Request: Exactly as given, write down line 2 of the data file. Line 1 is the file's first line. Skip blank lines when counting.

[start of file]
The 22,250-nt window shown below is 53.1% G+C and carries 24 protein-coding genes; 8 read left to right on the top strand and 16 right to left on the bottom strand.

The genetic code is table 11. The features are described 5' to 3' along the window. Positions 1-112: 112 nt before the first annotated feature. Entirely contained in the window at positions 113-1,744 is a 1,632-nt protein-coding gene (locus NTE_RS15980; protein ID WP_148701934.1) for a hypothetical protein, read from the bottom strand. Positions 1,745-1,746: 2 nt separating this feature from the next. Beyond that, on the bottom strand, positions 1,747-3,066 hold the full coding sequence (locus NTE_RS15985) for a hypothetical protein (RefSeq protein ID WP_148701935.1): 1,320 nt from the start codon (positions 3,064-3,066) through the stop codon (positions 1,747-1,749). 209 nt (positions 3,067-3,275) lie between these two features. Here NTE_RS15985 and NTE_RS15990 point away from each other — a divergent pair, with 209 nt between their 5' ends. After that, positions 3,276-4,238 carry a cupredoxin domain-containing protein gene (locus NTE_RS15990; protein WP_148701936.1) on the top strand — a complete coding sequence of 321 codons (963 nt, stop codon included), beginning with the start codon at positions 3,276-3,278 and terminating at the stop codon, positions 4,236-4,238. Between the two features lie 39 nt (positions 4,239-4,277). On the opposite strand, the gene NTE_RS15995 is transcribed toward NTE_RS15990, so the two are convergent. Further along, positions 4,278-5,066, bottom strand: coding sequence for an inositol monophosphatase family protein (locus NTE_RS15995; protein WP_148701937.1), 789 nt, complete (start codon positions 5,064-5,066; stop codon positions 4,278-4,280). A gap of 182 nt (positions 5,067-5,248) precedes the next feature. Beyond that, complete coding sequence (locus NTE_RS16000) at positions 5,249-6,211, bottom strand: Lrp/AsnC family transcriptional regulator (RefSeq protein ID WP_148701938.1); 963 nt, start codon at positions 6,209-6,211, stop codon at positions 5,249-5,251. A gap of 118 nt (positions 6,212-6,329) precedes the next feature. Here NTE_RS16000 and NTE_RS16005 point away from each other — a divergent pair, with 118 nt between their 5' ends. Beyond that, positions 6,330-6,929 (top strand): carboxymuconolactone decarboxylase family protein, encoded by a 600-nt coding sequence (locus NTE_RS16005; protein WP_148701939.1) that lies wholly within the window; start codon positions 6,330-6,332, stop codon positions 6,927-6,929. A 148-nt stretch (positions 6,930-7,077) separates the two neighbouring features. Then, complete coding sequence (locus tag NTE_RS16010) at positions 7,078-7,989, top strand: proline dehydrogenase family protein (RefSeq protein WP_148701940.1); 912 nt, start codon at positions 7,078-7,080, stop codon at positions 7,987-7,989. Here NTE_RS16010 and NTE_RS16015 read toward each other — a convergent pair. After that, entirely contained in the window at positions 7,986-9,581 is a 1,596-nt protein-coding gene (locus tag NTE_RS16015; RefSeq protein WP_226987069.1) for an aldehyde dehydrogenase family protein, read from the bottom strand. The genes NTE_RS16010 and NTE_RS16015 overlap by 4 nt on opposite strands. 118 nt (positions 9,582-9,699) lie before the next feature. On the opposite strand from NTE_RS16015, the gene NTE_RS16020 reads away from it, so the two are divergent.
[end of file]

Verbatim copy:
The genetic code is table 11. The features are described 5' to 3' along the window. Positions 1-112: 112 nt before the first annotated feature. Entirely contained in the window at positions 113-1,744 is a 1,632-nt protein-coding gene (locus NTE_RS15980; protein ID WP_148701934.1) for a hypothetical protein, read from the bottom strand. Positions 1,745-1,746: 2 nt separating this feature from the next. Beyond that, on the bottom strand, positions 1,747-3,066 hold the full coding sequence (locus NTE_RS15985) for a hypothetical protein (RefSeq protein ID WP_148701935.1): 1,320 nt from the start codon (positions 3,064-3,066) through the stop codon (positions 1,747-1,749). 209 nt (positions 3,067-3,275) lie between these two features. Here NTE_RS15985 and NTE_RS15990 point away from each other — a divergent pair, with 209 nt between their 5' ends. After that, positions 3,276-4,238 carry a cupredoxin domain-containing protein gene (locus NTE_RS15990; protein WP_148701936.1) on the top strand — a complete coding sequence of 321 codons (963 nt, stop codon included), beginning with the start codon at positions 3,276-3,278 and terminating at the stop codon, positions 4,236-4,238. Between the two features lie 39 nt (positions 4,239-4,277). On the opposite strand, the gene NTE_RS15995 is transcribed toward NTE_RS15990, so the two are convergent. Further along, positions 4,278-5,066, bottom strand: coding sequence for an inositol monophosphatase family protein (locus NTE_RS15995; protein WP_148701937.1), 789 nt, complete (start codon positions 5,064-5,066; stop codon positions 4,278-4,280). A gap of 182 nt (positions 5,067-5,248) precedes the next feature. Beyond that, complete coding sequence (locus NTE_RS16000) at positions 5,249-6,211, bottom strand: Lrp/AsnC family transcriptional regulator (RefSeq protein ID WP_148701938.1); 963 nt, start codon at positions 6,209-6,211, stop codon at positions 5,249-5,251. A gap of 118 nt (positions 6,212-6,329) precedes the next feature. Here NTE_RS16000 and NTE_RS16005 point away from each other — a divergent pair, with 118 nt between their 5' ends. Beyond that, positions 6,330-6,929 (top strand): carboxymuconolactone decarboxylase family protein, encoded by a 600-nt coding sequence (locus NTE_RS16005; protein WP_148701939.1) that lies wholly within the window; start codon positions 6,330-6,332, stop codon positions 6,927-6,929. A 148-nt stretch (positions 6,930-7,077) separates the two neighbouring features. Then, complete coding sequence (locus tag NTE_RS16010) at positions 7,078-7,989, top strand: proline dehydrogenase family protein (RefSeq protein WP_148701940.1); 912 nt, start codon at positions 7,078-7,080, stop codon at positions 7,987-7,989. Here NTE_RS16010 and NTE_RS16015 read toward each other — a convergent pair. After that, entirely contained in the window at positions 7,986-9,581 is a 1,596-nt protein-coding gene (locus tag NTE_RS16015; RefSeq protein WP_226987069.1) for an aldehyde dehydrogenase family protein, read from the bottom strand. The genes NTE_RS16010 and NTE_RS16015 overlap by 4 nt on opposite strands. 118 nt (positions 9,582-9,699) lie before the next feature. On the opposite strand from NTE_RS16015, the gene NTE_RS16020 reads away from it, so the two are divergent.